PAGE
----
The third trial was not so much a trial as a celebration. However, it was still a mighty test. This was the Test of Heart, better known as a drinking competition. Ulf was to go head to head with Grunth the Sober for ten ever more alcoholic rounds. Grunth was a viking so accomplished in the art of the mead that he guzzled fifteen horns before breakfast each and every day. It was said that he was so used to seeing double that his eyes now worked independently of each other. One year he set fire to himself when he took a piss too close to a fire and his urine ignited. This was a Viking that even the most hardened of drinkers considered to be a bit too fond of the booze. His moniker was due to the fact that no-one had ever seen him drunk, as invariably they passed out first. Ulf seated himself opposite Grunth, and offered him his hand. Grunth vigorously clasped the air a foot to the right of it. He had no such trouble finding the first horn of mead, and so it began.
It was testament to Ulf’s strength that several hours later he was still able to manage something that could loosely be described as walking, and even then he had fallen over seventeen times in the thirty yards from the longhouse. After the fifth round, the other Vikings couldn’t resist joining in, and the celebrations had begun in ernest. Ulf picked himself off the ground for the eighteenth time and looked around. It was a miracle that he hadn’t spilt a drop from the mead horn he clutched. Everything looked familiar, but it all seemed to be a bit backward, so he concluded that he must be lost. He closed one eye, which improved matters slightly. He then tilted his head back, fell over, picked himself up, tilted his head back more slowly and scented the air. The latest in a line of a great fisherman, Ulf had been born with a special gift. His olfactory sense was so finely tuned to the smell of fish guts that he could tell identify species with only a brief whiff of innards. He was so skilled he could track fish in open water by smell alone. In times to come, epic sagas would be told of his fantastic fish locating skills, but for now, he needed to locate his home. Inhaling a damp lungful of the night air, he recognised the distinctive odour of his cabin on the seashore, wafting through the thicket of firs. He set off towards it, weaving his way around the piles of animal bones, the scruffy, sleeping dogs and the snoring, grunting heaps of his comatose brethren, lying hither and thither, wherever they finally collapsed. At the mouth of the clearing, Ulf paused to catch his breath against a tree, his face mushed against its rough bark. He hiccuped loudly, vomited noisily down his front, wiped his chin with a grubby sleeve, took a gulp of mead and then set off once more.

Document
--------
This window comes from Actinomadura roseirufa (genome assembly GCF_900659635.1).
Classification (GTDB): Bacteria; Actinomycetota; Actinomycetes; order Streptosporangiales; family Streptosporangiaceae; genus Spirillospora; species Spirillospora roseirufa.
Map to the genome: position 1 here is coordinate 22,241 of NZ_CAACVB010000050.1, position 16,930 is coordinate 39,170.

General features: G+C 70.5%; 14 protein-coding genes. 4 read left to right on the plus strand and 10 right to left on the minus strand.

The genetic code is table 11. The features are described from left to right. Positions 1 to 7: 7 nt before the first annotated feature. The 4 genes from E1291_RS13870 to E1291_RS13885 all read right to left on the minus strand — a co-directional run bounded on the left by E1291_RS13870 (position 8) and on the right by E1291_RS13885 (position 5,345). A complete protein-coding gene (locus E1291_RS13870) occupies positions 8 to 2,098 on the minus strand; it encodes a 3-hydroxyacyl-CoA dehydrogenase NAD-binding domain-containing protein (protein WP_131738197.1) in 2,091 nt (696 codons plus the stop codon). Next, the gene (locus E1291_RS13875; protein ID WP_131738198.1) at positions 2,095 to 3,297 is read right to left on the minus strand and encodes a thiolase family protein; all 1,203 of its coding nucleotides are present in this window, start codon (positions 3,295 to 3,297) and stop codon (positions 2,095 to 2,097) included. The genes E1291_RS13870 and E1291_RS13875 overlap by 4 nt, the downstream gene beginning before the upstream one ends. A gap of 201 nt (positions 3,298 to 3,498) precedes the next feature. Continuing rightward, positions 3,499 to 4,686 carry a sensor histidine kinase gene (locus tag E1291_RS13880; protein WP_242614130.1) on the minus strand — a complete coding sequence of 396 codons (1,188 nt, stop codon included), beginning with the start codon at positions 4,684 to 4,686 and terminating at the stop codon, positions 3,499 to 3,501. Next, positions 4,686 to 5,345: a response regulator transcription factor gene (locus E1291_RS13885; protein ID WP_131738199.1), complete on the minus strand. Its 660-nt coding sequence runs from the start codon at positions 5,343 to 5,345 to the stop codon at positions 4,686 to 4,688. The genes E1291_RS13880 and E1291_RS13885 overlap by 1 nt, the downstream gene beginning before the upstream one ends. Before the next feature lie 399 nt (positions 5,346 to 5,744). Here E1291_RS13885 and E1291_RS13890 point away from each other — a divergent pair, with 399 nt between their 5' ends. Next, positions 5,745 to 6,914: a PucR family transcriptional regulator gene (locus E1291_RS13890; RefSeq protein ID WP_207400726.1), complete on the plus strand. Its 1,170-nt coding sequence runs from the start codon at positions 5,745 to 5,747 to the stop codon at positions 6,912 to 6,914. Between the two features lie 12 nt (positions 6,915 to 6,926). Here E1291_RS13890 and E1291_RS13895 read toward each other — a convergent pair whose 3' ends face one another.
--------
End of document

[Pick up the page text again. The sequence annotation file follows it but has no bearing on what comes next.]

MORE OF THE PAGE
In more capable times, the walk would’ve taken less than half an hour, but it was three hours before Ulf finally crawled out of the woods. Somehow he had lost one of his boots and he appeared to have a small thicket growing out of one side of his matted hair. He rolled down a bank, coming to rest in the damp sand, where he sat for a while, his head throbbing in counterpoint to the slushing waves. The sea wind, thick with daggers of salty ice, lashed his face. He wasn’t bothered by the cold, but the wet air seemed to be sobering him up and Ulf wasn’t convinced this was an improvement. He frowned at his unacceptably empty mead horn. He foggily remembered a small barrel of cider hidden under the bed, and a bit of pickled fish in the larder. Both of these things sounded like a good idea. Ulf hauled himself unsteadily to his feet and meandered down towards the cabin. As he approached it he noticed something strange. The door was slightly ajar and a weak light moved around inside. It couldn’t be any of his family, as the last he saw of them they had passed out in a heap after dunking each other repeatedly in a barrel of some foul smelling booze that Grunth had stashed behind his cabin for a special occasion. Ulf checked his belt and cursed. He had left his axe in the village and his fish knife was missing, presumably lost somewhere in the woods. Ulf decided that the only course of action was to storm the cabin and use the element of surprise to overcome the interloper. He began to run down the path, picking up speed as he went. He flew over the loosely packed dirt path, his feet spraying up clods of wet mud. It was now that Ulf realised that he only had one boot on, as he speared his foot repeatedly on the sharp stones littering the way. As he neared the door, hopping and swearing, he dropped his head, aiming to charge the intruder like a wild boar. As he did so, his bare foot came squelching down into a bowl of slimy fish heads that he’d left out for the dog and Ulf became airborne. Flailing his arms, he flew through the air like a crazed and filthy sea bird before crashing headfirst into the door frame. He slopped into the mud, groaned and rolled over. What a brutal pig, a crazed bard and a wagon full of alcohol had not managed, a bowl of fish heads and a doorframe had conspired to accomplish. As his vision blurred and whirled, Ulf felt himself finally succumbing to unconsciousness. As the lights winked out above him, he was surprised to see the dark mass of a giant raven peering down at him. Its great oily wings unfurled about him, and soon everything went black.